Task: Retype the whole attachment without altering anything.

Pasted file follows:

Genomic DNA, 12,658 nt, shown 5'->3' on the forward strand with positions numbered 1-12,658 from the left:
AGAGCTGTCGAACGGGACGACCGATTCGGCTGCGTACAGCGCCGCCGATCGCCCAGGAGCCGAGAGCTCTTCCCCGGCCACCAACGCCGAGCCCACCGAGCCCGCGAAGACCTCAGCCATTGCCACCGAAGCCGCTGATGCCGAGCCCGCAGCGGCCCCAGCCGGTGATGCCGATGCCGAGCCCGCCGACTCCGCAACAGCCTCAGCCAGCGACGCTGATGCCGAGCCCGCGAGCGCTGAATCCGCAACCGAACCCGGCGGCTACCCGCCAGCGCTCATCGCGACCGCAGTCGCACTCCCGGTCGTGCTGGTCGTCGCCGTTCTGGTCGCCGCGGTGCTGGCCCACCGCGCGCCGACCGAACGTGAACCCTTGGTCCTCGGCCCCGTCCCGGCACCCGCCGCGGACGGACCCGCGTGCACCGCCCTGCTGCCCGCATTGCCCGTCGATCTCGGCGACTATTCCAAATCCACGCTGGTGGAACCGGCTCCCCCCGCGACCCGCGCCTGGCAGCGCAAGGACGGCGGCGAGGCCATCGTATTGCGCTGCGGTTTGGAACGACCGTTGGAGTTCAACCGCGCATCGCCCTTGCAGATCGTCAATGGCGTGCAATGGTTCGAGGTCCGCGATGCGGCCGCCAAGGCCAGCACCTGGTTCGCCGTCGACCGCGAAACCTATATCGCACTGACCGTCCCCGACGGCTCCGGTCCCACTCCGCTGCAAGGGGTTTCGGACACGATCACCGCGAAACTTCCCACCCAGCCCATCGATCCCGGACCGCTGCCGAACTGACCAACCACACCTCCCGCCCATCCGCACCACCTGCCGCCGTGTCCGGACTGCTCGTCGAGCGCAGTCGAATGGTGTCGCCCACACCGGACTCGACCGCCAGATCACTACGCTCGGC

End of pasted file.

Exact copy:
Genomic DNA, 12,658 nt, shown 5'->3' on the forward strand with positions numbered 1-12,658 from the left:
AGAGCTGTCGAACGGGACGACCGATTCGGCTGCGTACAGCGCCGCCGATCGCCCAGGAGCCGAGAGCTCTTCCCCGGCCACCAACGCCGAGCCCACCGAGCCCGCGAAGACCTCAGCCATTGCCACCGAAGCCGCTGATGCCGAGCCCGCAGCGGCCCCAGCCGGTGATGCCGATGCCGAGCCCGCCGACTCCGCAACAGCCTCAGCCAGCGACGCTGATGCCGAGCCCGCGAGCGCTGAATCCGCAACCGAACCCGGCGGCTACCCGCCAGCGCTCATCGCGACCGCAGTCGCACTCCCGGTCGTGCTGGTCGTCGCCGTTCTGGTCGCCGCGGTGCTGGCCCACCGCGCGCCGACCGAACGTGAACCCTTGGTCCTCGGCCCCGTCCCGGCACCCGCCGCGGACGGACCCGCGTGCACCGCCCTGCTGCCCGCATTGCCCGTCGATCTCGGCGACTATTCCAAATCCACGCTGGTGGAACCGGCTCCCCCCGCGACCCGCGCCTGGCAGCGCAAGGACGGCGGCGAGGCCATCGTATTGCGCTGCGGTTTGGAACGACCGTTGGAGTTCAACCGCGCATCGCCCTTGCAGATCGTCAATGGCGTGCAATGGTTCGAGGTCCGCGATGCGGCCGCCAAGGCCAGCACCTGGTTCGCCGTCGACCGCGAAACCTATATCGCACTGACCGTCCCCGACGGCTCCGGTCCCACTCCGCTGCAAGGGGTTTCGGACACGATCACCGCGAAACTTCCCACCCAGCCCATCGATCCCGGACCGCTGCCGAACTGACCAACCACACCTCCCGCCCATCCGCACCACCTGCCGCCGTGTCCGGACTGCTCGTCGAGCGCAGTCGAATGGTGTCGCCCACACCGGACTCGACCGCCAGATCACTACGCTCGGC